While initially developed as emergent procedure for the relief of urinary obstruction, the use of percutaneous nephrostomy (PCN) has expanded beyond urinary diversion to a variety of other diagnostic procedures and therapeutic interventions. Patients with nephrostomy catheters may present to the emergency department days after placement, with complications relating either to the procedure or to the device itself. Other patients may present with complications related to the long-term use of nephrostomy catheters.
The indications for use of percutaneous nephrostomy include supravesicular obstruction or urine leak, adjunctive therapy for ESWL, or percutaneous ultrasonic lithotripsy. PCN is also used in cases of ureteral strictures, or for nephroscopy or antegrade ureteroscopy, often in conjunction with ureteral stents, as well as in cases of patients who have contraindications to surgical interventions. PCN may be indicated in cases where patients have failed ureteral stenting to relieve obstruction, especially in cases involving malignancy, or in cases of pyonephrosis, where the drainage from the kidney may be too viscous to be adequately drained by ureteral stent. Patients with urinary tract fistulas or other injuries may occasionally have PCN for postprocedure urinary diversion while the fistula closes or injury heals.
Complications in patients who have had percutaneous nephrostomy include hemorrhage, hematuria, infection (including septicemia), urinoma, obstruction, or catheter dislodgment. Complications requiring specific treatment or prolonged hospitalization occur in 4 to 8 percent of PCNs. Although patients can have other serious complications from PCN, including pneumothorax, bowel perforation, and liver or splenic injuries, these complications tend to be detected in the postoperative period and are rarely seen by emergency physicians. Hemorrhage tends to be more likely and more severe in patients with a coagulopathy. If a patient has sufficient bleeding to produce clots large enough to obstruct the nephrostomy catheter, then gentle intermittent irrigation with normal saline can be attempted to maintain the catheter's lumen until the bleeding either slows or clears. Hemorrhage—including pelvocalyceal and retroperitoneal hemorrhage—may also occur in the days following PCN. Although the large majority of patients with clinically significant hemorrhage will be recognized in the period during or shortly after PCN, patients with a history of recent percutaneous nephrostomy should trigger a higher level of suspicion. Hematuria, either transient or persistent, occurs commonly (especially after stone extraction) and is not a cause for alarm, provided that the patient is hemodynamically stable, the hematocrit is stable, and that urinary drainage is maintained. If any of the latter criteria are not met, then an arterial injury should be considered. If significant hemorrhage occurs, then aggressive blood transfusion/fluid resuscitation should be followed with urologic consultation, as the patient may require transcatheter embolization or further surgical procedures.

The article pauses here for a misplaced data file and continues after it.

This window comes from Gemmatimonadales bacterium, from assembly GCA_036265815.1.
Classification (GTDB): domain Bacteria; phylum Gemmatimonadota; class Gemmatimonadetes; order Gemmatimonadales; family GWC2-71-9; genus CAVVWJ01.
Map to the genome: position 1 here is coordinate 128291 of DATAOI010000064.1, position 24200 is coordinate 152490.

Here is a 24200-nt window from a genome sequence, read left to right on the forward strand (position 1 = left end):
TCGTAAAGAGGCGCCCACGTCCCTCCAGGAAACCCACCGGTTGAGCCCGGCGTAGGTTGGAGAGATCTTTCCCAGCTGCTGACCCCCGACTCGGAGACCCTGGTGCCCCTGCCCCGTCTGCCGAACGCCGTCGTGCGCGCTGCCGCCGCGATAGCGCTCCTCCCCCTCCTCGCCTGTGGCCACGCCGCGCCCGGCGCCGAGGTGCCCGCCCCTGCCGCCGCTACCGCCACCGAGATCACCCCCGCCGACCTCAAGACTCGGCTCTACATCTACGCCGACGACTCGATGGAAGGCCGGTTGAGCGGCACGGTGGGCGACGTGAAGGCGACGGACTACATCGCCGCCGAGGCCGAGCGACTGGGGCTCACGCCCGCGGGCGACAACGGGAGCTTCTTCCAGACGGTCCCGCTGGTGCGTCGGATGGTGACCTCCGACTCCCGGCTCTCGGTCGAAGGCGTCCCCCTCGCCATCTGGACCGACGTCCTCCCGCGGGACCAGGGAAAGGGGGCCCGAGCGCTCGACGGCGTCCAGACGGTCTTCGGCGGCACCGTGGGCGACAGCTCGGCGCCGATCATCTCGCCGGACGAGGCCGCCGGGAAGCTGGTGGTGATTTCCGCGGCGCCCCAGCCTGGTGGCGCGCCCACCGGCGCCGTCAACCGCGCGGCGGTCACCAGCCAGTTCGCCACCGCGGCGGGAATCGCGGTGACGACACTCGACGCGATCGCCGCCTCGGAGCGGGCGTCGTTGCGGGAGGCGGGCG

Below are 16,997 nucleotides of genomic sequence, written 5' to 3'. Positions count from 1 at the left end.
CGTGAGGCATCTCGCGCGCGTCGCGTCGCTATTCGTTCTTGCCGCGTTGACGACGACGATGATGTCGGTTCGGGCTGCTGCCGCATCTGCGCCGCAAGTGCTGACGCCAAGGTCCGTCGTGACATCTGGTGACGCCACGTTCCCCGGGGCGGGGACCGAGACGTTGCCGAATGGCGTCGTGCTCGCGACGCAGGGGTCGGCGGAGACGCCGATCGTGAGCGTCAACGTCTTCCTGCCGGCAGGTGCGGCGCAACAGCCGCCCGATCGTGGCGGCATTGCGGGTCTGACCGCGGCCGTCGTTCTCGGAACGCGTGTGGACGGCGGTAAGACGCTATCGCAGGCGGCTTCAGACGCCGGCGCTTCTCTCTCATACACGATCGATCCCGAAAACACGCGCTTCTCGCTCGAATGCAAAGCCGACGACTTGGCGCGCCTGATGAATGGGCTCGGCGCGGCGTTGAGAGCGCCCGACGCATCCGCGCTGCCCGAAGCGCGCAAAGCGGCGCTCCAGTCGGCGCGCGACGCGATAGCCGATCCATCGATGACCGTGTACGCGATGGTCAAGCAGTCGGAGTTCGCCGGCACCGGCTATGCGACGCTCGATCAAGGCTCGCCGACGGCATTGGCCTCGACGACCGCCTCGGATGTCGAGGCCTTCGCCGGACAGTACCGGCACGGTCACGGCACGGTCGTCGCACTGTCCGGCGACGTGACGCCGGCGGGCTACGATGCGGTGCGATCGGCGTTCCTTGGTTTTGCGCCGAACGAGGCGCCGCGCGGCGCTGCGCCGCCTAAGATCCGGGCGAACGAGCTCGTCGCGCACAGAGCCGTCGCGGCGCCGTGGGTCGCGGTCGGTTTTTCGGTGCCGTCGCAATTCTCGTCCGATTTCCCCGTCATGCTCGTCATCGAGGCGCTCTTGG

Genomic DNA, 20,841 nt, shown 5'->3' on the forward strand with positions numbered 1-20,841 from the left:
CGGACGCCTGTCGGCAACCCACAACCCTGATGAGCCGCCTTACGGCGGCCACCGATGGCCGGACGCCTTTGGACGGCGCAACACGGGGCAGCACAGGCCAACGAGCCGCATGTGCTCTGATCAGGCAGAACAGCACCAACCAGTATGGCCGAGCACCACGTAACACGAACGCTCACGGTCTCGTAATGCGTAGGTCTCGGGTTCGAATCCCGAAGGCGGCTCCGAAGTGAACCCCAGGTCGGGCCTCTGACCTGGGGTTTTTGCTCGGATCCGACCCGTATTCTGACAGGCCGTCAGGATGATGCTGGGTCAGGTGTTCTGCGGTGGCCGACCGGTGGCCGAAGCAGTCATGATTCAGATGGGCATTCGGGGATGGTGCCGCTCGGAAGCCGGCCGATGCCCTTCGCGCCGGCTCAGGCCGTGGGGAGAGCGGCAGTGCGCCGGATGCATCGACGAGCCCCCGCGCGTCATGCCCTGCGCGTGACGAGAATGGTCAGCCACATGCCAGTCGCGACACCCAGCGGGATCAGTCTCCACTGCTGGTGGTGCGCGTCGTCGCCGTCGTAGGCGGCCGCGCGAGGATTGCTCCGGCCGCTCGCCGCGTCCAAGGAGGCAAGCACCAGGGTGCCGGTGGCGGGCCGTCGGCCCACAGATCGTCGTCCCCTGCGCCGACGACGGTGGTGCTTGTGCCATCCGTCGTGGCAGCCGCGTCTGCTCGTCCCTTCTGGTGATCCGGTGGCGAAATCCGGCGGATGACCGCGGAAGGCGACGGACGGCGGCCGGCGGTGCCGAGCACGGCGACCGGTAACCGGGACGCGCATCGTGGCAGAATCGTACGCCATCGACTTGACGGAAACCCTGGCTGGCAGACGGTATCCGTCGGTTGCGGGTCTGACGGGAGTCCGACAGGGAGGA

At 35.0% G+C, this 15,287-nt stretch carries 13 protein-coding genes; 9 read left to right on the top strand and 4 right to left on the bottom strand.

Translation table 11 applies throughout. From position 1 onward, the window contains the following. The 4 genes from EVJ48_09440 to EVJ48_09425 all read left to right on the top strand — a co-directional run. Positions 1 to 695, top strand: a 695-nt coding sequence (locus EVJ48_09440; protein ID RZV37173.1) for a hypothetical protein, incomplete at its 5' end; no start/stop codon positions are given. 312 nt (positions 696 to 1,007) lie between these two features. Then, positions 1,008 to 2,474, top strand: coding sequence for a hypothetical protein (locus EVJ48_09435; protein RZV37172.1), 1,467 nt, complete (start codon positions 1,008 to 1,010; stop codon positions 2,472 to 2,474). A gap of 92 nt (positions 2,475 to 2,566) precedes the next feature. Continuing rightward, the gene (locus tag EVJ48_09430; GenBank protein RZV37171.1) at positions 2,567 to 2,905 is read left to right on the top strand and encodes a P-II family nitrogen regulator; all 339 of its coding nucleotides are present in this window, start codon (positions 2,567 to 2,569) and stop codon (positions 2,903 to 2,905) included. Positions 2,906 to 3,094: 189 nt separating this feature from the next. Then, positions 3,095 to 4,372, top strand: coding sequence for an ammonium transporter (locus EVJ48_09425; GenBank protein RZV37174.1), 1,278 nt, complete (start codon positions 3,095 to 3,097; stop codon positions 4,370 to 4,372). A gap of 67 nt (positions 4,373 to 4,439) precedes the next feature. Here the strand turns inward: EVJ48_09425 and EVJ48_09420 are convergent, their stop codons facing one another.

One to 2 percent of patients having PCN to treat pyonephrosis develop septicemia from release of bacteria or endotoxin from the renal parenchyma or collecting system into the blood. These patients can also develop perinephric abscesses. Therefore, patients with indwelling nephrostomy catheters who present to the emergency department with fever, pain, or other signs of systemic illness should have further evaluation, including urologic consultation.
Patients also may present with persistent urine leak from the nephrostomy site: up to 2 percent of patients have more than 1 week of such urinary drainage from the flank. These patients should have urologic consultation and, after treatment by ureteral catheter insertion or continued nephrostomy drainage, usually recover fully. Urinomas are a relatively infrequent complication and may be managed by ensuring that there is adequate drainage from the nephrostomy catheter. Observation and a possible second percutaneous catheter may be inserted by an urologist or a radiologist. In cases of catheter obstruction, the catheter can be intermittently irrigated with normal saline. If this does not resolve the obstruction, then an urologist should see the patient. If the catheter has become dislodged, in most cases a new puncture must be performed. If the catheter has been left indwelling for many weeks, then the renal parenchymal portion of the nephrostomy tract may be negotiated with either a guidewire or a new catheter, with varying rates of success. Any attempt at recannulation should be carried out by an urologist or a radiologist.
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